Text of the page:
This case report complied with the applicable “Improving Quality and Transparency in Health Research” Guidelines. Written informed consent was obtained from the patient for the presentation of this case report.


Ruggiero et al. developed the current clinical staging and treatment strategies for medication-related osteonecrosis of the jaw [3]. Given the presence of pain and erythema in the right mandibular area and exposed necrotic bone associated with infection at the initial stage, our patient was classified as stage 2. Based on the treatment strategies, our patient was treated with systematic antibiotics, incisional drainage, debridement of the abscess, surgical management including removal of the exposed and necrotic bone, and analgesic administration. However, she had persistent severe pain that prevented her from eating and resulted in weight loss, prompting the need for immediate pain relief.

Recent evidence suggests that surgery, including the removal of necrotic bones, can effectively reduce, and ultimately resolve, the pain associated with osteonecrosis of the jaw [2]. However, if the pain has a neurogenic etiology, symptoms may persist Conservative medications are commonly used; non-steroidal anti-inflammatory drugs and acetaminophen for nociceptive pain due to necrosis or infection, pregabalin, mirogabalin, selective serotonin reuptake inhibitors, and weak-to-strong opioids for pain due to neuralgia components [4]. Our patient was refractory to conservative medications and experienced serious adverse effects.

There have been few reports on nonsurgical interventions, other than medication, for pain associated with medication-related osteonecrosis of the jaw. However, neurolysis to the target nerve is occasionally considered effective for chronic neuropathic pain treatment. A previous case report showed that RFT of the Gasserian ganglion improved the quality of life of a patient with medication-related osteonecrosis of the jaw who had terminal cancer [5]. In another report, continuous local anesthetic administration via a catheter near the mandibular nerve has been applied in a patient with medication-related osteonecrosis of the jaw [6]. As for trigeminal neuralgia, RFT is an effective, safe, and minimally invasive neurolysis treatment [7]. Lin et al. performed mandibular nerve block using RFT at 90 °C for 120 s in 104 patients with trigeminal neuralgia and reported a 2-year pain recurrence rate of 8.41% [8]. In our patient, there was no pain recurrence for 3 years, with no complications other than hypoesthesia immediately after the procedure. The improvement in nutritional status due to the ability to eat food and reliable debridement treatment may have contributed to further improvement in her pain. Although RFT causes numbness, which should be explained to the patients for informed consent, other complications are considered less common. Although there are other alternative methods, including surgical neurotomy, minimally invasive RFT should be attempted prior to these methods.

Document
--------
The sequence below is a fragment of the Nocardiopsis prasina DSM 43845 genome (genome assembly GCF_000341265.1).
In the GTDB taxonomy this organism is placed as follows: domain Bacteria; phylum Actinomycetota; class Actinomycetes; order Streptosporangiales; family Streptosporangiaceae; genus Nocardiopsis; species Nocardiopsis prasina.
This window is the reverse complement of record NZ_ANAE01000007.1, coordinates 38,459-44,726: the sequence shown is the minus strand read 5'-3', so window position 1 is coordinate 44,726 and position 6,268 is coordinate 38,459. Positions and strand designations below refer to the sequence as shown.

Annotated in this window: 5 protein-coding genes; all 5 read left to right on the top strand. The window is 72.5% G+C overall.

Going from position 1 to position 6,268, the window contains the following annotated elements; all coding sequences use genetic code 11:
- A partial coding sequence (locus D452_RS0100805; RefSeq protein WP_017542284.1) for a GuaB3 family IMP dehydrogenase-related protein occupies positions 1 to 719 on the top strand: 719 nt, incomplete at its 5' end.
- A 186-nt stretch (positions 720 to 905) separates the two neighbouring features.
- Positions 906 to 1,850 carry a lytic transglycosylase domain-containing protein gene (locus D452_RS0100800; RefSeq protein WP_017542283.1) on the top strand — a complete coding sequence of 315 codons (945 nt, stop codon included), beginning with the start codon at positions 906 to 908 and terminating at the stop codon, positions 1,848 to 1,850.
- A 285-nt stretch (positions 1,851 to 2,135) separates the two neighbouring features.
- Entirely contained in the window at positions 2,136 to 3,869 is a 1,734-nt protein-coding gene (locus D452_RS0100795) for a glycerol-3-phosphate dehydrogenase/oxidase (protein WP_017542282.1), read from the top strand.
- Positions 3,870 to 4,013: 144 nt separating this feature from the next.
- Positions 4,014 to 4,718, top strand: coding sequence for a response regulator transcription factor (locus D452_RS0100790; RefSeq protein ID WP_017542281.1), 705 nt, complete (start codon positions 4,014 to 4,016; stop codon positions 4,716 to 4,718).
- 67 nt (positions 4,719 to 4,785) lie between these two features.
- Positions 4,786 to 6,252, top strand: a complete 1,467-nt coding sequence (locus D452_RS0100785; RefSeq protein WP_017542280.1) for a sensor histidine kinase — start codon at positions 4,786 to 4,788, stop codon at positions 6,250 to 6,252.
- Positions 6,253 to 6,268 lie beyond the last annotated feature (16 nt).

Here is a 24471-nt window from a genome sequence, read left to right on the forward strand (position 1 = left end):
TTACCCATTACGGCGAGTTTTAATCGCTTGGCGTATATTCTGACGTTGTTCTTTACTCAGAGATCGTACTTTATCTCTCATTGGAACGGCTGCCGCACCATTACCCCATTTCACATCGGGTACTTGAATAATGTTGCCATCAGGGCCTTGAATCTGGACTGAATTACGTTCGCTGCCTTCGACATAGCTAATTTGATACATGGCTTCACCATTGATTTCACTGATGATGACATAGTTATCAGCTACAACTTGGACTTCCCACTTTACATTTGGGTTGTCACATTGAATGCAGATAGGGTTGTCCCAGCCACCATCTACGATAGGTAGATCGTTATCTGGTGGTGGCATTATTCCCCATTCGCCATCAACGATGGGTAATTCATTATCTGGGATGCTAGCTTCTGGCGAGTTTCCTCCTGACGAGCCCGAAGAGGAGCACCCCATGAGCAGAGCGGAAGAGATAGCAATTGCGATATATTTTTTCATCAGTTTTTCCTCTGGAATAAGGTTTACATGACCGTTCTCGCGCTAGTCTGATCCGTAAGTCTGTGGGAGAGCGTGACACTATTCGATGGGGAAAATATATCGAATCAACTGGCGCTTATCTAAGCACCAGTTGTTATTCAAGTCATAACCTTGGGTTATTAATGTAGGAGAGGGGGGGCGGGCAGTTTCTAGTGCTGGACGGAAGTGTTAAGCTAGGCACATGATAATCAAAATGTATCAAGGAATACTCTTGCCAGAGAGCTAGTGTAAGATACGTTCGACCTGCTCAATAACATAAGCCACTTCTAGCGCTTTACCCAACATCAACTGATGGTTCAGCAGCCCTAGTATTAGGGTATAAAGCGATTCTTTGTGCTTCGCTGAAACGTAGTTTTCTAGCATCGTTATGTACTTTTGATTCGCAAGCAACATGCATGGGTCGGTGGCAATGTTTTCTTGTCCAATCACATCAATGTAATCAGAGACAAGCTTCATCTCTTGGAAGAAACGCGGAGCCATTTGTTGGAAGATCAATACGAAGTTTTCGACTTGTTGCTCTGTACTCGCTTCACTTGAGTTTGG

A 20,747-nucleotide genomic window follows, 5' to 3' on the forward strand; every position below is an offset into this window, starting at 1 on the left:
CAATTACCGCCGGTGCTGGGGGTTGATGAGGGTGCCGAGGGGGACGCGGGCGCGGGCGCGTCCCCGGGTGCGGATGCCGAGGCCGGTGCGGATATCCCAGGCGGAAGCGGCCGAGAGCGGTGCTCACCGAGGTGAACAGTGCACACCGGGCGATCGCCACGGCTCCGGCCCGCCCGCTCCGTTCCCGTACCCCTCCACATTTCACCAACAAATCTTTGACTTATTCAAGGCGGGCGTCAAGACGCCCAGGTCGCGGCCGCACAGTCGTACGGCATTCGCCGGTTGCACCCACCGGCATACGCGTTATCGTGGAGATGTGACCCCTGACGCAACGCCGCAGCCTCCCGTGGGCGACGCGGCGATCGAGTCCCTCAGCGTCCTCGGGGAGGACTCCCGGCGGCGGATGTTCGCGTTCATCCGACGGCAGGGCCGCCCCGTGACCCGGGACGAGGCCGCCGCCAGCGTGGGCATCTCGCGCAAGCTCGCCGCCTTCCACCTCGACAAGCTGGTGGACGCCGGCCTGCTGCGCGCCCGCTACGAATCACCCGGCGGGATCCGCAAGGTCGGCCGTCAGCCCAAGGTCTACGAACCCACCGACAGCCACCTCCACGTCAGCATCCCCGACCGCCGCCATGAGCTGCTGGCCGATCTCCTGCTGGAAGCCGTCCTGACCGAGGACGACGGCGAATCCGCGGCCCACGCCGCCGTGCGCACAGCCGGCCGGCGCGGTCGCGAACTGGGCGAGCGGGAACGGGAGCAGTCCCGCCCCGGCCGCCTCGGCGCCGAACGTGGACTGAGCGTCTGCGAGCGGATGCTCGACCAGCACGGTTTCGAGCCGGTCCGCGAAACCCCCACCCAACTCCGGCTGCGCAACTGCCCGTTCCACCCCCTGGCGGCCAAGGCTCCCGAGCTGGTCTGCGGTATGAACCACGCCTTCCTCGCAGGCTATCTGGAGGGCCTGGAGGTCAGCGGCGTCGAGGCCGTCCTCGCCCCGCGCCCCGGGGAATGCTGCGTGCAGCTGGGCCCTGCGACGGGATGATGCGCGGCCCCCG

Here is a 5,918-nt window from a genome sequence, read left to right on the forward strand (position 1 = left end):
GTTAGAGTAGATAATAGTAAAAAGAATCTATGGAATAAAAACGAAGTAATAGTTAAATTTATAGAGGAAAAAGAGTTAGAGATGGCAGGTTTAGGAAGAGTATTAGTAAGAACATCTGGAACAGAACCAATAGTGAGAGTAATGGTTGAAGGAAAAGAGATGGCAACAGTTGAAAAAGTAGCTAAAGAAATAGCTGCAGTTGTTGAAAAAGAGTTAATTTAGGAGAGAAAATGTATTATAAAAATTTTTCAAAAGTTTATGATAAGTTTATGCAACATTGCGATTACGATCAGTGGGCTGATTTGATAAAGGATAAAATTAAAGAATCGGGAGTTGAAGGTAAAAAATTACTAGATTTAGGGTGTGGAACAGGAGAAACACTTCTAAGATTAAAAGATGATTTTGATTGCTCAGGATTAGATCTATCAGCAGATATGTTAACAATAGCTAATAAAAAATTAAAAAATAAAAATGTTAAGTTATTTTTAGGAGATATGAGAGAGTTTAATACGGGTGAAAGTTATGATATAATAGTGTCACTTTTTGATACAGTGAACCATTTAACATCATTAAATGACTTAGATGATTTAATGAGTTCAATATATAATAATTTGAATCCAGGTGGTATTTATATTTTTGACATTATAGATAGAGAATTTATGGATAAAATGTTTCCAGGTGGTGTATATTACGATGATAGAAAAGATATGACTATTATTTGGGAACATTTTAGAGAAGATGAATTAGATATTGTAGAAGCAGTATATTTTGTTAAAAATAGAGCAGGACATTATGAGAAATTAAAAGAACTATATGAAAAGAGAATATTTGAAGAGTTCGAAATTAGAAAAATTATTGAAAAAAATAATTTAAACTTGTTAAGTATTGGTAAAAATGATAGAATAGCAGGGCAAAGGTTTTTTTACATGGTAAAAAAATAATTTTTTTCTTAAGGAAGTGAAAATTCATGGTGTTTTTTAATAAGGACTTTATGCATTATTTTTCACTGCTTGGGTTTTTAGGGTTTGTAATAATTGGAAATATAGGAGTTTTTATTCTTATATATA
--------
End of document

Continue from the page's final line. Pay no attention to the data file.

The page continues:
There are currently no clinical studies investigating the efficacy of RFT and the optimal temperature for managing the pain associated with osteonecrosis of the jaw. However, Tun et al. performed ultrastructural evaluation in rat sciatic nerves treated with RF at 42 °C and reported that nearly one-third of the myelinated axons had severe degeneration, although the degree of the ultrastructural grade was better than in the 70 °C group [9]. Furthermore, Smith et al., in a preclinical study, stated that nerve destruction via RF current occurred at temperatures ranging from 45 to 85 °C, suggesting that effective outcomes could be achieved even at lower temperatures. [10] A previous clinical report on trigeminal neuralgia suggested that RFT at lower temperatures was associated with reduced risk of complications such as numbness and masticatory atonia, while still achieving comparable efficacy to RFT at high temperatures [11]. However, there remains no consensus regarding the optimal temperature. Therefore, future randomized controlled trials are warranted to elucidate the utility and indications of RFT.

In conclusion, we report a case of successful RFT of the mandibular nerve for pain caused by medication-related osteonecrosis of the jaw, with no symptom recurrence for 3 years. Minimally invasive RFT may have long-term effects in patients with chronic pain induced by medication-related osteonecrosis of the jaw that is refractory to conservative treatment.

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Numerical rating scale


Radiofrequency thermocoagulation


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Authors and Affiliations



S.S. was involved in patient care, reviewed the patients’ medical records, summarized the patients’ histories and clinical courses, and wrote the manuscript. A.M. was involved in patient care, helped draft the manuscript, and assisted with critical revisions. T.E. prepared the manuscript and assisted in critical revision. N.K. assisted with critical revision. C.Y. helped prepare and critically revise the manuscript. M.A. helped prepare and critically revise the manuscript. K.Y. assisted in the writing and editing of the manuscript and approved the final version. All authors significantly contributed to this study. All the authors drafted and critically revised the manuscript. All the authors have read and approved the final version of the manuscript.

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Correspondence to Aiko Maeda.

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Shinotsuka, S., Maeda, A., Eri, T. et al. Successful radiofrequency thermocoagulation of the mandibular nerve for intractable pain associated with medication-related osteonecrosis of the jaw: a case report. JA Clin Rep 10, 12 (2024).